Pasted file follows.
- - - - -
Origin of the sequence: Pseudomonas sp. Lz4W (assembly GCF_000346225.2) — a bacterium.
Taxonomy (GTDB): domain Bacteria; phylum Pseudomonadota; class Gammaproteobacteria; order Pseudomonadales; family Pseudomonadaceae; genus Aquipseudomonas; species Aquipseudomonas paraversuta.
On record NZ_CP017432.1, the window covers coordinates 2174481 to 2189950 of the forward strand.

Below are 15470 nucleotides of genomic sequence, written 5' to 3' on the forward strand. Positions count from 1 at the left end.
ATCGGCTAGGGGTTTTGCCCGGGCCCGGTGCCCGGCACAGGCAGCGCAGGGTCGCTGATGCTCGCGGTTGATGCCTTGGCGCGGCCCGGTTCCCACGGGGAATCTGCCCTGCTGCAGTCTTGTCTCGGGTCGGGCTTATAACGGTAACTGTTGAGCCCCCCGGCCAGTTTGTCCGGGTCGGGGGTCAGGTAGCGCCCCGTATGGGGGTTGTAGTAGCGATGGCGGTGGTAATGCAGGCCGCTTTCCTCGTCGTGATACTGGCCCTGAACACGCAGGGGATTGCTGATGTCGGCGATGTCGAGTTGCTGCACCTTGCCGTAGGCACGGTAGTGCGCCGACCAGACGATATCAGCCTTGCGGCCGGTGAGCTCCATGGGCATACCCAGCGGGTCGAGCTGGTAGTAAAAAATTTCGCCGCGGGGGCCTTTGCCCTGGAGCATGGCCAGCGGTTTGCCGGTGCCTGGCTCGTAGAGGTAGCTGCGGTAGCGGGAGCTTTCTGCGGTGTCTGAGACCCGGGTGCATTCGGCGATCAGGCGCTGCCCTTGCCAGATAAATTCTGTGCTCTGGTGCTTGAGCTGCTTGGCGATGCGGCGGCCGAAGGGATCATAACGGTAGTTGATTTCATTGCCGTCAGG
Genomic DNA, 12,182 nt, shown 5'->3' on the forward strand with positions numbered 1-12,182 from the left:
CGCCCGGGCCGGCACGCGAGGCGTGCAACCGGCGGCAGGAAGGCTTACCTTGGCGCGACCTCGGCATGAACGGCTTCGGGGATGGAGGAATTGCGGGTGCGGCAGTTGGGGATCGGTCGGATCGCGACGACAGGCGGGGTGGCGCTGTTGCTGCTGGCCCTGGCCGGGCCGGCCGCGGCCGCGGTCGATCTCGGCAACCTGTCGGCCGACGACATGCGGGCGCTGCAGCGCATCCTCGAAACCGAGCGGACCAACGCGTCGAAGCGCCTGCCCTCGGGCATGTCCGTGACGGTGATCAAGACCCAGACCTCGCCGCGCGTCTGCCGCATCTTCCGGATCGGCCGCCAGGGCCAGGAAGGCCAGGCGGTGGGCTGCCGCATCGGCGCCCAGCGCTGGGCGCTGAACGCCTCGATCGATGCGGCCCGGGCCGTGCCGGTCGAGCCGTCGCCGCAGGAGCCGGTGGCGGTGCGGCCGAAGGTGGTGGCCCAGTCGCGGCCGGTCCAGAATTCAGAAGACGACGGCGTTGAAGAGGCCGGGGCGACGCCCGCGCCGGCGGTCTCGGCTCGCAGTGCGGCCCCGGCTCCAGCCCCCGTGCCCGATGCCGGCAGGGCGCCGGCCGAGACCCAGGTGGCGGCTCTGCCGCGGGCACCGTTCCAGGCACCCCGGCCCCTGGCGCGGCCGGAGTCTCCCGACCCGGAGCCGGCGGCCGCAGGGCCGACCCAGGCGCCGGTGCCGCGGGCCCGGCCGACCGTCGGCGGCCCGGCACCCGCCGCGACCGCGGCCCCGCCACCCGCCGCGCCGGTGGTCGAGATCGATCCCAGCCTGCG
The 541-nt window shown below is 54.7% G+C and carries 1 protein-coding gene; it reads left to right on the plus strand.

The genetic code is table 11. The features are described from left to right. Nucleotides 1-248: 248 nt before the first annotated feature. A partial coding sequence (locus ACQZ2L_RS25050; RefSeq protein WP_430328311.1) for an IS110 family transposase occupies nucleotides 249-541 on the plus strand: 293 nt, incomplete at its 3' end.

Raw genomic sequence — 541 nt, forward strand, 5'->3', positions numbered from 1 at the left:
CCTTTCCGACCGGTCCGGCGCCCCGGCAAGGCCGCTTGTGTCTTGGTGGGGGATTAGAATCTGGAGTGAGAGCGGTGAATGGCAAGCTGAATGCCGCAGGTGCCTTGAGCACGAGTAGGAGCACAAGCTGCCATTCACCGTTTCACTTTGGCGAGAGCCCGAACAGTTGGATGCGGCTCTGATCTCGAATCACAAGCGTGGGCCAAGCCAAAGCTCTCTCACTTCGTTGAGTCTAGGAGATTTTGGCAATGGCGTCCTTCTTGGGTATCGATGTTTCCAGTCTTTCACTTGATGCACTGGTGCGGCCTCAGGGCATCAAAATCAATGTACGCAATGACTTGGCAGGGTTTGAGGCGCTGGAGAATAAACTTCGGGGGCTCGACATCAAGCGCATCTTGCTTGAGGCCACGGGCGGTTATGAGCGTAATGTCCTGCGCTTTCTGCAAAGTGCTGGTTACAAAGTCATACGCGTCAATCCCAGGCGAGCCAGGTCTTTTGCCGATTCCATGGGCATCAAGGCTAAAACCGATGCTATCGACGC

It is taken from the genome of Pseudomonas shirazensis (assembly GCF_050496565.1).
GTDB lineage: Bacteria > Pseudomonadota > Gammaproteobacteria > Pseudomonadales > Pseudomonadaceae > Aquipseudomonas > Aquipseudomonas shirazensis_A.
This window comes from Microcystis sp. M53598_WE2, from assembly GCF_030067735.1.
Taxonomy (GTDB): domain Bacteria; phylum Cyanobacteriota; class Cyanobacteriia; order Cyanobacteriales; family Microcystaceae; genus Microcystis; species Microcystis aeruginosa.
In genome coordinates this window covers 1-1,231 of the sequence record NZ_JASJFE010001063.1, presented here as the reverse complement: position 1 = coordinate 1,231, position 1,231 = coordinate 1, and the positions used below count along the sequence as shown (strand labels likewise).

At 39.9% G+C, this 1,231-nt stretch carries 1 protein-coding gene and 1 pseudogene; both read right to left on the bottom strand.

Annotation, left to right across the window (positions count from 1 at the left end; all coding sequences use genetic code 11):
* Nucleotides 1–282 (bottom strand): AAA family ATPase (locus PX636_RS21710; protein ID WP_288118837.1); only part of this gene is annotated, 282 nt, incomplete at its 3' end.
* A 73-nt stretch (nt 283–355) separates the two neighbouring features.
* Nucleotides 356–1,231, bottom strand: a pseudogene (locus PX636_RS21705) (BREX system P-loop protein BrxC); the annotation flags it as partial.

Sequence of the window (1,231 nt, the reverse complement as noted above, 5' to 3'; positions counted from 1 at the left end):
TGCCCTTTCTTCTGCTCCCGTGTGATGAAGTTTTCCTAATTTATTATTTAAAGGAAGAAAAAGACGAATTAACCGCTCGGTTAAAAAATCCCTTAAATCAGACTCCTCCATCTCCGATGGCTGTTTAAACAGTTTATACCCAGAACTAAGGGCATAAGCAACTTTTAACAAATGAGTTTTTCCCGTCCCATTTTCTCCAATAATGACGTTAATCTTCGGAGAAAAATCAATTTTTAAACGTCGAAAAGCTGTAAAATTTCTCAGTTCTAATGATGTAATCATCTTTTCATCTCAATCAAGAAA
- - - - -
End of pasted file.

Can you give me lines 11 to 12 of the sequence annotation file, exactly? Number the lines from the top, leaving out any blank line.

CCTTTCCGACCGGTCCGGCGCCCCGGCAAGGCCGCTTGTGTCTTGGTGGGGGATTAGAATCTGGAGTGAGAGCGGTGAATGGCAAGCTGAATGCCGCAGGTGCCTTGAGCACGAGTAGGAGCACAAGCTGCCATTCACCGTTTCACTTTGGCGAGAGCCCGAACAGTTGGATGCGGCTCTGATCTCGAATCACAAGCGTGGGCCAAGCCAAAGCTCTCTCACTTCGTTGAGTCTAGGAGATTTTGGCAATGGCGTCCTTCTTGGGTATCGATGTTTCCAGTCTTTCACTTGATGCACTGGTGCGGCCTCAGGGCATCAAAATCAATGTACGCAATGACTTGGCAGGGTTTGAGGCGCTGGAGAATAAACTTCGGGGGCTCGACATCAAGCGCATCTTGCTTGAGGCCACGGGCGGTTATGAGCGTAATGTCCTGCGCTTTCTGCAAAGTGCTGGTTACAAAGTCATACGCGTCAATCCCAGGCGAGCCAGGTCTTTTGCCGATTCCATGGGCATCAAGGCTAAAACCGATGCTATCGACGC

It is taken from the genome of Pseudomonas shirazensis (assembly GCF_050496565.1).